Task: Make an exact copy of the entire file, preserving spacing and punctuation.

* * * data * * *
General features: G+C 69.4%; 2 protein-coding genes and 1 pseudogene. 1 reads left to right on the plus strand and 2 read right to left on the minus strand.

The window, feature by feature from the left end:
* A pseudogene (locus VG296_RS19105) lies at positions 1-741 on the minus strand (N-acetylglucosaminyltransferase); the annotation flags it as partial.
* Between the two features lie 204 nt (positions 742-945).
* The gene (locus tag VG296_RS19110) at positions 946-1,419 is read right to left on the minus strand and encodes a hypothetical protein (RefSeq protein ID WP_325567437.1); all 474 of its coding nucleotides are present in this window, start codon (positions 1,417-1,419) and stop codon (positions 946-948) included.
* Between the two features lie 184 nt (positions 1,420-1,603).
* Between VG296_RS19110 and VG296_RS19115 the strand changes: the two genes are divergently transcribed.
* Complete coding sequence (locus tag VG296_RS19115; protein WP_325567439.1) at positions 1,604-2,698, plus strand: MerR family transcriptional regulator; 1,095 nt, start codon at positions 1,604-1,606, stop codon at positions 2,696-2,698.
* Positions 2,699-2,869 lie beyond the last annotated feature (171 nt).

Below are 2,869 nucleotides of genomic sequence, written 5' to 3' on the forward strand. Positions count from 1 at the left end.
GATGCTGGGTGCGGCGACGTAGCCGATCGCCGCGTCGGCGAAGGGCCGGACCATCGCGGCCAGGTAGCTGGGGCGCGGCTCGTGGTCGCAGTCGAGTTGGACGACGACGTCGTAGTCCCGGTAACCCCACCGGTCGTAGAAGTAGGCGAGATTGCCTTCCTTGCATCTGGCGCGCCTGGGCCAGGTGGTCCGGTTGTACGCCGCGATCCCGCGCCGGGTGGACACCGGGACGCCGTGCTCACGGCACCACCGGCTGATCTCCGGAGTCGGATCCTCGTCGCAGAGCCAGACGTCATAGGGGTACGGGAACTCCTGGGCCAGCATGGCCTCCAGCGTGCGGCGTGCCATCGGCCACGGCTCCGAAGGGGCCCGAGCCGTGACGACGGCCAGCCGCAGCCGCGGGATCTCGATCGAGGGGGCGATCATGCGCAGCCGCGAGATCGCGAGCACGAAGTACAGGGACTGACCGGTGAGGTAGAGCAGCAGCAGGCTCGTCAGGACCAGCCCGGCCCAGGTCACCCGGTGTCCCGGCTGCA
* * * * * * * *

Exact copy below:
General features: G+C 69.4%; 2 protein-coding genes and 1 pseudogene. 1 reads left to right on the plus strand and 2 read right to left on the minus strand.

The window, feature by feature from the left end:
* A pseudogene (locus VG296_RS19105) lies at positions 1-741 on the minus strand (N-acetylglucosaminyltransferase); the annotation flags it as partial.
* Between the two features lie 204 nt (positions 742-945).
* The gene (locus tag VG296_RS19110) at positions 946-1,419 is read right to left on the minus strand and encodes a hypothetical protein (RefSeq protein ID WP_325567437.1); all 474 of its coding nucleotides are present in this window, start codon (positions 1,417-1,419) and stop codon (positions 946-948) included.
* Between the two features lie 184 nt (positions 1,420-1,603).
* Between VG296_RS19110 and VG296_RS19115 the strand changes: the two genes are divergently transcribed.
* Complete coding sequence (locus tag VG296_RS19115; protein WP_325567439.1) at positions 1,604-2,698, plus strand: MerR family transcriptional regulator; 1,095 nt, start codon at positions 1,604-1,606, stop codon at positions 2,696-2,698.
* Positions 2,699-2,869 lie beyond the last annotated feature (171 nt).

Below are 2,869 nucleotides of genomic sequence, written 5' to 3' on the forward strand. Positions count from 1 at the left end.
GATGCTGGGTGCGGCGACGTAGCCGATCGCCGCGTCGGCGAAGGGCCGGACCATCGCGGCCAGGTAGCTGGGGCGCGGCTCGTGGTCGCAGTCGAGTTGGACGACGACGTCGTAGTCCCGGTAACCCCACCGGTCGTAGAAGTAGGCGAGATTGCCTTCCTTGCATCTGGCGCGCCTGGGCCAGGTGGTCCGGTTGTACGCCGCGATCCCGCGCCGGGTGGACACCGGGACGCCGTGCTCACGGCACCACCGGCTGATCTCCGGAGTCGGATCCTCGTCGCAGAGCCAGACGTCATAGGGGTACGGGAACTCCTGGGCCAGCATGGCCTCCAGCGTGCGGCGTGCCATCGGCCACGGCTCCGAAGGGGCCCGAGCCGTGACGACGGCCAGCCGCAGCCGCGGGATCTCGATCGAGGGGGCGATCATGCGCAGCCGCGAGATCGCGAGCACGAAGTACAGGGACTGACCGGTGAGGTAGAGCAGCAGCAGGCTCGTCAGGACCAGCCCGGCCCAGGTCACCCGGTGTCCCGGCTGCA